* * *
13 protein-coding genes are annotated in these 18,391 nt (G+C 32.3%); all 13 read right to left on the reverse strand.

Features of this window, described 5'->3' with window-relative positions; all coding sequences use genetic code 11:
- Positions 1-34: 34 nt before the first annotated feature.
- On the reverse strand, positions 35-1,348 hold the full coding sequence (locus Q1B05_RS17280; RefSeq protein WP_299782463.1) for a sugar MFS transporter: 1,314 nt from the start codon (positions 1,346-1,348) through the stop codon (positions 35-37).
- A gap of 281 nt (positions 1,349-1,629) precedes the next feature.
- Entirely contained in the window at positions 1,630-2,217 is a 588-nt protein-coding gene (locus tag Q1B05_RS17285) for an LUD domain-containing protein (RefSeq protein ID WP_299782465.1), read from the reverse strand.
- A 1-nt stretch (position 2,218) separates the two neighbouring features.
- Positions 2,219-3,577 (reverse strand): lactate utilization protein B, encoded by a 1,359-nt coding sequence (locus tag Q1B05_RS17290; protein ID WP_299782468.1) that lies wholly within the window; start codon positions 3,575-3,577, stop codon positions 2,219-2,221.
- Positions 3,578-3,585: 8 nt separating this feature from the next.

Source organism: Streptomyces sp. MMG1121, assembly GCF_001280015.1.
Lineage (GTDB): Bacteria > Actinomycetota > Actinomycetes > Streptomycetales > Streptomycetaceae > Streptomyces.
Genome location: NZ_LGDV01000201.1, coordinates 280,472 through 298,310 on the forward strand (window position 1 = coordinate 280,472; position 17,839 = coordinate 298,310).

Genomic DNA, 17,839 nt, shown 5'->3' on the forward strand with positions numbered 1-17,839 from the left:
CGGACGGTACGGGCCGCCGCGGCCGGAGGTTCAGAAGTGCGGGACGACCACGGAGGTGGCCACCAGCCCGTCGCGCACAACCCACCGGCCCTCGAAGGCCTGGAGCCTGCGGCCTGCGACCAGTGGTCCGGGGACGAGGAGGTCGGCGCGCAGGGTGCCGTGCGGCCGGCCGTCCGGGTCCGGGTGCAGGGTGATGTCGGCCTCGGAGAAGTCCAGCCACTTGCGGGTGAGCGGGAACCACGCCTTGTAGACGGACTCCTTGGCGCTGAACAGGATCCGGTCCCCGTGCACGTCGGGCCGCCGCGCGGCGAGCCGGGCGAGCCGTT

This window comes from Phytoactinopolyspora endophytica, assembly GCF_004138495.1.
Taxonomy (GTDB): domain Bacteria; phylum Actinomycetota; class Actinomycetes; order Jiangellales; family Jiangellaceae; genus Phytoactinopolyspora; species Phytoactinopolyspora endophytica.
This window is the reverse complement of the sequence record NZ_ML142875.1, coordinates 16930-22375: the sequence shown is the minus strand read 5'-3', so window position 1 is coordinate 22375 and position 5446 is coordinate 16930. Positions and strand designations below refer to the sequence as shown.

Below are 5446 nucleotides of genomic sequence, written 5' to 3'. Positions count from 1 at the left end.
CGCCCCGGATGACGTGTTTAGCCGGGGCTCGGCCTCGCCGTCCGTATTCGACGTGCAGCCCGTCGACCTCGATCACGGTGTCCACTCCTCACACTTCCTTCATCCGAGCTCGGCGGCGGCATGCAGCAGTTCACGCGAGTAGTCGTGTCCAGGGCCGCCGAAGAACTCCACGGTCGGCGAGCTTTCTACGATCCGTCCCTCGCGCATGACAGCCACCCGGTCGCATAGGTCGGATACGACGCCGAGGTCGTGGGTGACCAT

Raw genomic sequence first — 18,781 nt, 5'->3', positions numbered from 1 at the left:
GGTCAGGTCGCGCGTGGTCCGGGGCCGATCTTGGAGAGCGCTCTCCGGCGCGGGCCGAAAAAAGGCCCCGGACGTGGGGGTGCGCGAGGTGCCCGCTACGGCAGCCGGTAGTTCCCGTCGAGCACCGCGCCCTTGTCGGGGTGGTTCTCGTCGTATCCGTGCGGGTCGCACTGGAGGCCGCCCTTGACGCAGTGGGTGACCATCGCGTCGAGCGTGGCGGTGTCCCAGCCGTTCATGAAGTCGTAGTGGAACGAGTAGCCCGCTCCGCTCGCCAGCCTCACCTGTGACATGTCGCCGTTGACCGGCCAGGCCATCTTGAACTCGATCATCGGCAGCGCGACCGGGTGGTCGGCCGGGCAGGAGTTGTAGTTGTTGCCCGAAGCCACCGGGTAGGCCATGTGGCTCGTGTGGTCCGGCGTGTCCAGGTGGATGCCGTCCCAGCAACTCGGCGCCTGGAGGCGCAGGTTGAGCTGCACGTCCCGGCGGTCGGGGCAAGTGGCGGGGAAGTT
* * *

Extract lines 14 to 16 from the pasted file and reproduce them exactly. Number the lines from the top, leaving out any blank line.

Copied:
CGGACGGTACGGGCCGCCGCGGCCGGAGGTTCAGAAGTGCGGGACGACCACGGAGGTGGCCACCAGCCCGTCGCGCACAACCCACCGGCCCTCGAAGGCCTGGAGCCTGCGGCCTGCGACCAGTGGTCCGGGGACGAGGAGGTCGGCGCGCAGGGTGCCGTGCGGCCGGCCGTCCGGGTCCGGGTGCAGGGTGATGTCGGCCTCGGAGAAGTCCAGCCACTTGCGGGTGAGCGGGAACCACGCCTTGTAGACGGACTCCTTGGCGCTGAACAGGATCCGGTCCCCGTGCACGTCGGGCCGCCGCGCGGCGAGCCGGGCGAGCCGTT

This window comes from Phytoactinopolyspora endophytica, assembly GCF_004138495.1.
Taxonomy (GTDB): domain Bacteria; phylum Actinomycetota; class Actinomycetes; order Jiangellales; family Jiangellaceae; genus Phytoactinopolyspora; species Phytoactinopolyspora endophytica.